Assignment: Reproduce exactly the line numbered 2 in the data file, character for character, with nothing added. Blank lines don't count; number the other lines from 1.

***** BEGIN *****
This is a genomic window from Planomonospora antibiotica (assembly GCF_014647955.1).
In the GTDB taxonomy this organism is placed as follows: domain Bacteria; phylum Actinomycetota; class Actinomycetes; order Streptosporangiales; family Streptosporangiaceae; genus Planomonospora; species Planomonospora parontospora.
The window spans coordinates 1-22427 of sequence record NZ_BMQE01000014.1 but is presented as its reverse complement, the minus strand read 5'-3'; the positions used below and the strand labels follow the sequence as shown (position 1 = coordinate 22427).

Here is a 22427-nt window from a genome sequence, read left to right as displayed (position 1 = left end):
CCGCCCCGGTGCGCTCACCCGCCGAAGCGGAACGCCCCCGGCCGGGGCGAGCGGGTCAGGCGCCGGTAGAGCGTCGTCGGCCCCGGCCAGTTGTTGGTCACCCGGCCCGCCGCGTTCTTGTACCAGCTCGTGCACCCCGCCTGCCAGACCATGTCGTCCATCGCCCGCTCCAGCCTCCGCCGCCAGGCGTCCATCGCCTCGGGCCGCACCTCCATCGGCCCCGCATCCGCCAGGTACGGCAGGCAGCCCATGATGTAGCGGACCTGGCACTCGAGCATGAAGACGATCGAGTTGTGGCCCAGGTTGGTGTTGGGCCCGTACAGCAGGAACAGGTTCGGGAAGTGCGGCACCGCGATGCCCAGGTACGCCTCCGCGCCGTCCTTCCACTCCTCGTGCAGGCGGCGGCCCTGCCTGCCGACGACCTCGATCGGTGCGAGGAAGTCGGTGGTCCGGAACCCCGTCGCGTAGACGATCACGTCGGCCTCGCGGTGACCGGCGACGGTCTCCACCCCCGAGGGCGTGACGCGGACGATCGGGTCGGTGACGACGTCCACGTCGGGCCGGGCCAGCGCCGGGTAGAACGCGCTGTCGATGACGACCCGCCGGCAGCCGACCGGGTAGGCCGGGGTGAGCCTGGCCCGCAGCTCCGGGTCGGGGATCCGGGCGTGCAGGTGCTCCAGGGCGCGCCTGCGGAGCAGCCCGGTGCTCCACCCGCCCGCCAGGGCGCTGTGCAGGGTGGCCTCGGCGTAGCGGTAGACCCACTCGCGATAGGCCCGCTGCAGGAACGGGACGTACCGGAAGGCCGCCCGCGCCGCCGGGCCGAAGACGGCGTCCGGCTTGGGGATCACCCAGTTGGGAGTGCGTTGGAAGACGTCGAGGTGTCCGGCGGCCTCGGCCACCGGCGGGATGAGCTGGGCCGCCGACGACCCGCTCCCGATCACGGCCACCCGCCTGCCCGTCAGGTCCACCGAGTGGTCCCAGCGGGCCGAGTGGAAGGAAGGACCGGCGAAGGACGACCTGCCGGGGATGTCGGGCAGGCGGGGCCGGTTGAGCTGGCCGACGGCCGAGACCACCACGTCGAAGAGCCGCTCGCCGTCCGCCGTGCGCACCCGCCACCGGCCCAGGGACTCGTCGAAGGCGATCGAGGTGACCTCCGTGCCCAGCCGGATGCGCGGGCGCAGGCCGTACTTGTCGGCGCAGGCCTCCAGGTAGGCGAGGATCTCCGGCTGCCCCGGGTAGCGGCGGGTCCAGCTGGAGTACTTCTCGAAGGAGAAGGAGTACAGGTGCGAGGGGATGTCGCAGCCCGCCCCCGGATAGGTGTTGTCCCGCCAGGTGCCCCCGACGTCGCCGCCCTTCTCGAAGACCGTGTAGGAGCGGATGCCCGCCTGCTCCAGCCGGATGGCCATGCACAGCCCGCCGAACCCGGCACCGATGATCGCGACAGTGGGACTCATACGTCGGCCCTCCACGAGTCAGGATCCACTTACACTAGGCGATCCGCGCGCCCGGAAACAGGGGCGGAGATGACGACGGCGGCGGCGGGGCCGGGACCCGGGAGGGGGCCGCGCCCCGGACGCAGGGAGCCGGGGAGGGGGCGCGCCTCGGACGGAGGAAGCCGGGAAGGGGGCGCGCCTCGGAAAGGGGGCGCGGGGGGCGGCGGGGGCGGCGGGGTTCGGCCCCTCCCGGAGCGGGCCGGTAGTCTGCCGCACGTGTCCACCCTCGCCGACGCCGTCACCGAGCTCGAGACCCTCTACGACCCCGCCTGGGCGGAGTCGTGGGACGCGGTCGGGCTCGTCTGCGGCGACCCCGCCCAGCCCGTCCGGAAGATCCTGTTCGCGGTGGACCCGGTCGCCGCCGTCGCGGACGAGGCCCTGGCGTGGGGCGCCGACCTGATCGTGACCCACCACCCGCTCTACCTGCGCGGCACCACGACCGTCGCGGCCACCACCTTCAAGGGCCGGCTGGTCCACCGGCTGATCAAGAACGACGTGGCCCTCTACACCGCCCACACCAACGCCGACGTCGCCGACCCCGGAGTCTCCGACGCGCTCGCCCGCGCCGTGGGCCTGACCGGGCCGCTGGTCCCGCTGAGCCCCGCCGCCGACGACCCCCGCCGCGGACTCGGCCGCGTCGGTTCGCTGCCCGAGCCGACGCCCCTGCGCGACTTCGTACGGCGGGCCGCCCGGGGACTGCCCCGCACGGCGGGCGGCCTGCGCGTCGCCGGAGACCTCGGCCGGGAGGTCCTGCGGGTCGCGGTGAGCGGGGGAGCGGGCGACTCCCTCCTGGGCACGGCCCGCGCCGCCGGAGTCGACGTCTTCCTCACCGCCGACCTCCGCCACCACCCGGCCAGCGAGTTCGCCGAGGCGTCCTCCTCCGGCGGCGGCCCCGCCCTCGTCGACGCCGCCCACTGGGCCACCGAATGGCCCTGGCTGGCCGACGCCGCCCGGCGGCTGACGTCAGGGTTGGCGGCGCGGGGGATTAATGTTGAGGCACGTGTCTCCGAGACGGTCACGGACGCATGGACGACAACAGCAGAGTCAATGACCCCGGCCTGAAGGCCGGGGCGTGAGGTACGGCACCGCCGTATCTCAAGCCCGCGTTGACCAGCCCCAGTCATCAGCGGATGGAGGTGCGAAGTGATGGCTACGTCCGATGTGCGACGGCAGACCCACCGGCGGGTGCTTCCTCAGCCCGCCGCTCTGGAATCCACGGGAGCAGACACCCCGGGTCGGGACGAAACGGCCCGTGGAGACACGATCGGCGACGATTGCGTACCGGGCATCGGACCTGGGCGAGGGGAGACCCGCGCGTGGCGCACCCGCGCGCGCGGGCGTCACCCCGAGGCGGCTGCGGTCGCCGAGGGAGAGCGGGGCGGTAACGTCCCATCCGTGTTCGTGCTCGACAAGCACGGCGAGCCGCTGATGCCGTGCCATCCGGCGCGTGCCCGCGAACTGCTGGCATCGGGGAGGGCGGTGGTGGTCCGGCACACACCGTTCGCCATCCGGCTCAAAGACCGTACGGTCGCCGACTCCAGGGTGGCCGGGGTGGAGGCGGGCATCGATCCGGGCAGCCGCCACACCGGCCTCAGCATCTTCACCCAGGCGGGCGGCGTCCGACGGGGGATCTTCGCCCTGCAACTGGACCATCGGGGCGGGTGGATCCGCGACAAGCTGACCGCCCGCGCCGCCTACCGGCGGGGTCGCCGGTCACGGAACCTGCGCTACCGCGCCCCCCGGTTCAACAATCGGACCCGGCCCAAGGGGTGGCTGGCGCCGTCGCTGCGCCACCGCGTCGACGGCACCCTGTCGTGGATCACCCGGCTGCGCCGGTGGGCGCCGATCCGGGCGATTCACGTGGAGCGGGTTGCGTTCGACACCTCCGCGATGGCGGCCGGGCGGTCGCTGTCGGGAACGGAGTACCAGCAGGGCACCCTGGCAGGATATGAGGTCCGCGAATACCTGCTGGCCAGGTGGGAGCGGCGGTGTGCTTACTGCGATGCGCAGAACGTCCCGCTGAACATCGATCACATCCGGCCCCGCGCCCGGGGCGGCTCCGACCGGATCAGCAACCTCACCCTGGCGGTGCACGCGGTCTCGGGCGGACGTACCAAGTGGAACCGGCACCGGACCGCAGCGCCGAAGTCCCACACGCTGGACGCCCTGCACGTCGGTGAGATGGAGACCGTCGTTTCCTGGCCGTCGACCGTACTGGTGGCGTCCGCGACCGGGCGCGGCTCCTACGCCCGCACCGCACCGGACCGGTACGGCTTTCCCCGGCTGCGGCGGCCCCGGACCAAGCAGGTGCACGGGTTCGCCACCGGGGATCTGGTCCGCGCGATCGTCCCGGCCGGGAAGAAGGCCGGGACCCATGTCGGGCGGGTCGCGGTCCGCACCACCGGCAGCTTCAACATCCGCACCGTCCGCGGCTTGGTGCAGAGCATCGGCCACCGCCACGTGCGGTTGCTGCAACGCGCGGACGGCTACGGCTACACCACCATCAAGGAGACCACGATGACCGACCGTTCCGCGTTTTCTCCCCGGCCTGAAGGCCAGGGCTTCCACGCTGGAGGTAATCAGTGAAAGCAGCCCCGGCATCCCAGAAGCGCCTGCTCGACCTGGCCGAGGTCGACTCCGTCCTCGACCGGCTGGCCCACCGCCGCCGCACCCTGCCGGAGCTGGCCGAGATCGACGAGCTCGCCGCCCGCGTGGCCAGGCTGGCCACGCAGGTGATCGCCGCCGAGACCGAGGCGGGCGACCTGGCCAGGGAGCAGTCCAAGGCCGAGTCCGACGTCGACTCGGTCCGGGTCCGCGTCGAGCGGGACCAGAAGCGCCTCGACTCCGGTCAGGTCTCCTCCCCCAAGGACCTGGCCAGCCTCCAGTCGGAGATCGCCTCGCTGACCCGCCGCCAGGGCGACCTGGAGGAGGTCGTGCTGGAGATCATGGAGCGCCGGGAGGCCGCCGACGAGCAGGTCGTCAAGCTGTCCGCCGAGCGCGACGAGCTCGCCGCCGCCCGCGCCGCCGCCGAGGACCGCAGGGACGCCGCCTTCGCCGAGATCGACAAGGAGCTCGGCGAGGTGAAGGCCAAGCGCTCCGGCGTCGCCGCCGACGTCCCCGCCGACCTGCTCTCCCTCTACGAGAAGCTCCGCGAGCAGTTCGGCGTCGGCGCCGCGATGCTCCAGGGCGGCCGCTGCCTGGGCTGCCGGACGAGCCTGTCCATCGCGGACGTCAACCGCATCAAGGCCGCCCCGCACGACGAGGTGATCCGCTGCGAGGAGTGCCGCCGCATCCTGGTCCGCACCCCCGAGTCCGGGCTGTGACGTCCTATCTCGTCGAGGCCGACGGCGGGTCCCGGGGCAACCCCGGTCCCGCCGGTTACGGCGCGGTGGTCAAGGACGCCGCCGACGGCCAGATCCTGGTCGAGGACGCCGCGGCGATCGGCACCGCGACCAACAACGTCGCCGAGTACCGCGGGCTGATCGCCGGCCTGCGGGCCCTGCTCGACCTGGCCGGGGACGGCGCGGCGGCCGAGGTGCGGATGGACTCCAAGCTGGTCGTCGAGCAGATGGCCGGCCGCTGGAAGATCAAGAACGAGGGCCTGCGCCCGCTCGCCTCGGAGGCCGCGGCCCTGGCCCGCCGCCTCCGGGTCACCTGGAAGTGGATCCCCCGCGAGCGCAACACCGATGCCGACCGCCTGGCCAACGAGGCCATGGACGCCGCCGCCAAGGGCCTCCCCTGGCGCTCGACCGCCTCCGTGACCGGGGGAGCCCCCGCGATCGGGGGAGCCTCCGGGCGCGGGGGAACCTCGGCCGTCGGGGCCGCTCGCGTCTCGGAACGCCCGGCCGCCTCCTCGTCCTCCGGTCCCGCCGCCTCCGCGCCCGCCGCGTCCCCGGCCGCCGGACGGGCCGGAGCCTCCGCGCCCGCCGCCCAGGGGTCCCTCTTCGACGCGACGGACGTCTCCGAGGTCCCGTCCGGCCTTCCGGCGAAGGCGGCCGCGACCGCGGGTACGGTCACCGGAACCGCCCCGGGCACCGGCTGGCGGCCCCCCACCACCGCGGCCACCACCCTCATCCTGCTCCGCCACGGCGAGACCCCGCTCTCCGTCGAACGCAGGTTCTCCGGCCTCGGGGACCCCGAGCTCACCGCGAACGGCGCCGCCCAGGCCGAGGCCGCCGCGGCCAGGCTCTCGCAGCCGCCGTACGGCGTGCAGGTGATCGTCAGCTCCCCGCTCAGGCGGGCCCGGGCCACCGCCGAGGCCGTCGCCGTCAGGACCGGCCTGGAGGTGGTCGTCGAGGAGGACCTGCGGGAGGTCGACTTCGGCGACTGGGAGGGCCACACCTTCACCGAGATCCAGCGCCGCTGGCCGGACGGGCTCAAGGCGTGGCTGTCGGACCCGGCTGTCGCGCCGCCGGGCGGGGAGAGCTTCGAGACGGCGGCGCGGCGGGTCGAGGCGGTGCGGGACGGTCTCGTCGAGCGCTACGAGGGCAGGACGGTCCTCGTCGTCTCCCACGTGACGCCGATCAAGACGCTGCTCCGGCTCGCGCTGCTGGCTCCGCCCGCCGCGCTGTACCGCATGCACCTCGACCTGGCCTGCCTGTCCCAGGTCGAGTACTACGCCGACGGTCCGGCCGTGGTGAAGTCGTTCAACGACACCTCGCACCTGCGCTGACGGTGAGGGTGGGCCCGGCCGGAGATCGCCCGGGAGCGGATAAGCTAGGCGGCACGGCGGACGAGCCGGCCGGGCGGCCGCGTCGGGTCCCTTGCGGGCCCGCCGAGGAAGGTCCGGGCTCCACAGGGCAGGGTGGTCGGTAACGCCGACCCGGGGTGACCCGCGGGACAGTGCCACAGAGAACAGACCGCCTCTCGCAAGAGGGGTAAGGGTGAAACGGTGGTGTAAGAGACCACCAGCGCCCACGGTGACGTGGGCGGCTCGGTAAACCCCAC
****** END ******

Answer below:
In the GTDB taxonomy this organism is placed as follows: domain Bacteria; phylum Actinomycetota; class Actinomycetes; order Streptosporangiales; family Streptosporangiaceae; genus Planomonospora; species Planomonospora parontospora.